Eddie explains how fast the world is evolving in the digital age and how the majority of us are not ready to handle the pace of change as we are following old rules: “Somebody or something has changed the rules about how the world works.”
He mentions three important changes that we should understand for better productivity. Also, he highlights the importance of innovation and encourages us to take the risk and try something new.
“You’re doing something new, no one’s ever done before, you get it completely wrong. How should you be treated Well, free pizzas! You should be treated better than the people who succeed. It’s called smart failure. Why? Because you can’t put it on your C.V.”
4) “How to build a company where the best ideas win”
In order to succeed within your organization by using innovation, there is a need to prioritize the best ideas. In this TED talk, Dalio highlights the importance of radical transparency and algorithmic decision-making to create a world where people can express their opinions and say what they really have on their minds. Learn how these strategies helped Ray Dalio a global billionaire investor one of the world’s biggest hedge funds.
“Imagine if you knew what they were really thinking, and imagine if you knew what they were really like … and imagine if they knew what you were really thinking and what were really like. It would certainly clear things up a lot and make your operations together more effective.”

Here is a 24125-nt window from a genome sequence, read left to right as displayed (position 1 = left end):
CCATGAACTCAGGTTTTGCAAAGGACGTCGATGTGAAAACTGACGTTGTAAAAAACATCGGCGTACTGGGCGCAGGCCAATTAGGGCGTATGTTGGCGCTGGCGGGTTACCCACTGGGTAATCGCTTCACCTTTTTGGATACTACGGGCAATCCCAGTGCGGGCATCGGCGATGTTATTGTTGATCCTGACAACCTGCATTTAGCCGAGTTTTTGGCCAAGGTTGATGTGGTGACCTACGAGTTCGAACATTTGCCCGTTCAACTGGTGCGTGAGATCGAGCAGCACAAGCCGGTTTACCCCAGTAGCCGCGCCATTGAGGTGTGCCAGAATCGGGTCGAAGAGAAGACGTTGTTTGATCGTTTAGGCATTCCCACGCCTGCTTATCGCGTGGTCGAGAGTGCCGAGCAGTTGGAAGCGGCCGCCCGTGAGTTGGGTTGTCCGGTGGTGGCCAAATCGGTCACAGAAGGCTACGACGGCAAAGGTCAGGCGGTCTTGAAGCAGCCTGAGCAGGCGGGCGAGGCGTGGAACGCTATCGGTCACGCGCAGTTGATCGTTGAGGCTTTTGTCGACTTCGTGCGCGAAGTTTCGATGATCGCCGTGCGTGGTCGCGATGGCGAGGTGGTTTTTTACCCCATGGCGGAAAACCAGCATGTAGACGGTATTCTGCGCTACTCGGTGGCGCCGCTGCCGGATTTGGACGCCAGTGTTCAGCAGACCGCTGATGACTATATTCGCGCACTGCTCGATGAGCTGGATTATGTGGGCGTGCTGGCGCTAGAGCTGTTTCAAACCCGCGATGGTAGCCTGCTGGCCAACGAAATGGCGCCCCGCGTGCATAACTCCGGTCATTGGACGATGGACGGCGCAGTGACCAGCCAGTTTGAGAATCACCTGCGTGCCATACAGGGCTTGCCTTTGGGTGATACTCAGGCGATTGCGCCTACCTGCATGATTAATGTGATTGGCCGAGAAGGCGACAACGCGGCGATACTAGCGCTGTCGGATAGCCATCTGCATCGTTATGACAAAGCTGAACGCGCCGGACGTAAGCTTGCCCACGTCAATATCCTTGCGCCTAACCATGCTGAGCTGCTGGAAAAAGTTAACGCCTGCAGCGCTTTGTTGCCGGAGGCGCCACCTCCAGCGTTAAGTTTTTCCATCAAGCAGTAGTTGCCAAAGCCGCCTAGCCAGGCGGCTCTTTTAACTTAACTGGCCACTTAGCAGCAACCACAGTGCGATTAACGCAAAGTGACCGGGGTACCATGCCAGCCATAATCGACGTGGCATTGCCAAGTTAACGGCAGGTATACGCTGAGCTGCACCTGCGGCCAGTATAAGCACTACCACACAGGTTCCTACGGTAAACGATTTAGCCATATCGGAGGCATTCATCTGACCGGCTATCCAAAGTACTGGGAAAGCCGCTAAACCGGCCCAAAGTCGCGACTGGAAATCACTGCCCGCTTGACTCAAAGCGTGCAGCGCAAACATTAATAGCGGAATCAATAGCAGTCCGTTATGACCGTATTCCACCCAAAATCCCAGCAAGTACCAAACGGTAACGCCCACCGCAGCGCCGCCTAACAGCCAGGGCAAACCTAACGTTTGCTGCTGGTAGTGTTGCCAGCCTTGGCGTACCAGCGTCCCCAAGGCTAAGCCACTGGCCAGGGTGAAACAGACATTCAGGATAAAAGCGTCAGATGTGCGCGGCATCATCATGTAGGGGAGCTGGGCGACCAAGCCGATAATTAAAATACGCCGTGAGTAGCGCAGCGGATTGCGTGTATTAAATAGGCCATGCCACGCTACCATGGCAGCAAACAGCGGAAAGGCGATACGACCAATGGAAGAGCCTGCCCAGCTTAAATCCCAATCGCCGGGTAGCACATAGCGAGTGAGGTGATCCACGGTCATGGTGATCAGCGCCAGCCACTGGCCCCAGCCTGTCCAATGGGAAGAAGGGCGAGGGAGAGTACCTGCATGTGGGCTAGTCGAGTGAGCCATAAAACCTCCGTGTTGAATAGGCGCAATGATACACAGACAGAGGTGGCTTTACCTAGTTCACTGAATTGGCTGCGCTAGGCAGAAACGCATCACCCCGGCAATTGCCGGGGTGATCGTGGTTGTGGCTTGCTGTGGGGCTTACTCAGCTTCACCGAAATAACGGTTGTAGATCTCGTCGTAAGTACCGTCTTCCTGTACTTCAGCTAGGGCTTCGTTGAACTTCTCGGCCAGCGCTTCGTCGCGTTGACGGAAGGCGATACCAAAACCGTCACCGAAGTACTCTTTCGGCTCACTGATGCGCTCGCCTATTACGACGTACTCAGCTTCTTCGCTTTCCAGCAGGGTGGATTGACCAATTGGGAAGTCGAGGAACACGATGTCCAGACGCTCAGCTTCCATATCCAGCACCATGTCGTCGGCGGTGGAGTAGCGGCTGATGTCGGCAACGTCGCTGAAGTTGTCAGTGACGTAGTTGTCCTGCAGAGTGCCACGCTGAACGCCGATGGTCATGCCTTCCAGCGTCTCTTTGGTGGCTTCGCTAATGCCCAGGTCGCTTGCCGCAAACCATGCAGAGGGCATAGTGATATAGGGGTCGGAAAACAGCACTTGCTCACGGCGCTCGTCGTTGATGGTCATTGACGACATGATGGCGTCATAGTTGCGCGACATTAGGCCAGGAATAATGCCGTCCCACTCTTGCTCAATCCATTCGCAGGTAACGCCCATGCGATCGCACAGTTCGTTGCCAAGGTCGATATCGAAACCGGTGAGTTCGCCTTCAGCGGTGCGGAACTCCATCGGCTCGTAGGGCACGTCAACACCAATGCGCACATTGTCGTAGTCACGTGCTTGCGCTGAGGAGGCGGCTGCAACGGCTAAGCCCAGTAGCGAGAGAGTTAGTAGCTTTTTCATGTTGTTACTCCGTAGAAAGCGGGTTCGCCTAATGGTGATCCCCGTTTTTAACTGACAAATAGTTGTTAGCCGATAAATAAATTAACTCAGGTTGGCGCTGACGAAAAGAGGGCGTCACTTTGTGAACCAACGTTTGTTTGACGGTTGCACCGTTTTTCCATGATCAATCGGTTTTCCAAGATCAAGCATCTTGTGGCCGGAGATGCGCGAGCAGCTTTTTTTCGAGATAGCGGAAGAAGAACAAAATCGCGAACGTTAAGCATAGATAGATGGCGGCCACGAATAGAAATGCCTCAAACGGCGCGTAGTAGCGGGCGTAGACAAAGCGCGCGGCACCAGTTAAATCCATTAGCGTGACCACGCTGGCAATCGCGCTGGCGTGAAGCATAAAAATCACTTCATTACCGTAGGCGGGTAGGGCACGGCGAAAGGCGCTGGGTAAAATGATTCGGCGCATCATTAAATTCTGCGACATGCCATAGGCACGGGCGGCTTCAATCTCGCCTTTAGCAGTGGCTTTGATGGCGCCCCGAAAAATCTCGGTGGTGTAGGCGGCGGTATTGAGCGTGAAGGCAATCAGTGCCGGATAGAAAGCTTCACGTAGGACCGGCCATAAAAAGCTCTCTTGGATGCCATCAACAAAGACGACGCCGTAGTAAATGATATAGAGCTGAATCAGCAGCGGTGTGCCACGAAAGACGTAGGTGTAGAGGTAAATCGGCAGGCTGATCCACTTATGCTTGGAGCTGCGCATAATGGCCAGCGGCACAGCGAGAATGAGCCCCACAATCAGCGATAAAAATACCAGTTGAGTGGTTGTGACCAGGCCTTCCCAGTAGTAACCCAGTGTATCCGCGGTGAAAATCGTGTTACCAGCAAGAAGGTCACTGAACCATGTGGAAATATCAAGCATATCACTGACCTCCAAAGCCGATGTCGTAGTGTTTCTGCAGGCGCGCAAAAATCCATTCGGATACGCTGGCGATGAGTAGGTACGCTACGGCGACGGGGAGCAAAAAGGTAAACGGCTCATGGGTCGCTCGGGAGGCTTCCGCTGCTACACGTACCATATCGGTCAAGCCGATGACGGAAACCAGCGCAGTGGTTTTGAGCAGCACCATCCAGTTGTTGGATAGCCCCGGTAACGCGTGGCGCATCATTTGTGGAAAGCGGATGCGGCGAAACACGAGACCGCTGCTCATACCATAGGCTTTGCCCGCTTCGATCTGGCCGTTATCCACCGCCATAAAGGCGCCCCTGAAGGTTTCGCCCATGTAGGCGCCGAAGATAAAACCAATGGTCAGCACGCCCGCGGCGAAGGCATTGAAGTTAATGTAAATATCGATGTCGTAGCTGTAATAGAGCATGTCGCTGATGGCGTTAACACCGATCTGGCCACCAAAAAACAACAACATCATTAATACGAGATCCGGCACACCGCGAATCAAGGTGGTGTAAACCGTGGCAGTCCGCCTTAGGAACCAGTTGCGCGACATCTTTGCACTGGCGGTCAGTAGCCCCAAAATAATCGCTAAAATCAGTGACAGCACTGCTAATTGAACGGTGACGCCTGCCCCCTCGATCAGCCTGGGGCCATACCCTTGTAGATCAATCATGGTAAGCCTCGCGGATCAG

5) “The Surprising Habits of Original Thinkers”
Have you ever questioned how creative people come up with great ideas? Organizational psychologist Adam Grant studies “original thinkers”. Original thinkers are people who not only have unique ideas but also take action to bring them to life.
“If you look across fields, the greatest originals are the ones who fail the most, because they’re the ones who try the most.”
If you look across fields, the greatest originals are the ones who fail the most, because they're the ones who try the mostClick To Tweet
6) “The Art of Innovation”
Guy Kawasaki is the Chief Evangelist of Canva. Before his current position, Guy had a background of experience with Motorola, Google, and Apple. He has written 11 books, has a BA from Stanford University and an MBA from UCLA. Without any exaggeration, Guy Kawasaki is more than qualified to discuss the art of innovation. In his speech at TEDxBerkeley, he gives 10 tips that managed service providers(MSPs) can use to improve their businesses and master “The Art of Innovation”.
“It starts with the desire to make meaning as opposed to make money. Making meaning means that you change the world. If you happen to change the world, you will make money. But If you start off with the sole desire to make money you probably won’t make money, won’t make meaning, you won’t change the world and you will probably fail.”
7) “How Diversity Makes Teams More Innovative”
Is diversity in a company related to innovation? After surveying 171 companies, Rocio Lorenzo and her team concluded that the answer was a clear yes. Rocio proceeds to discuss further the findings she found on the survey that only prove that diversity could be treated as a competitive advantage for a company to produce fresher, more creative ideas.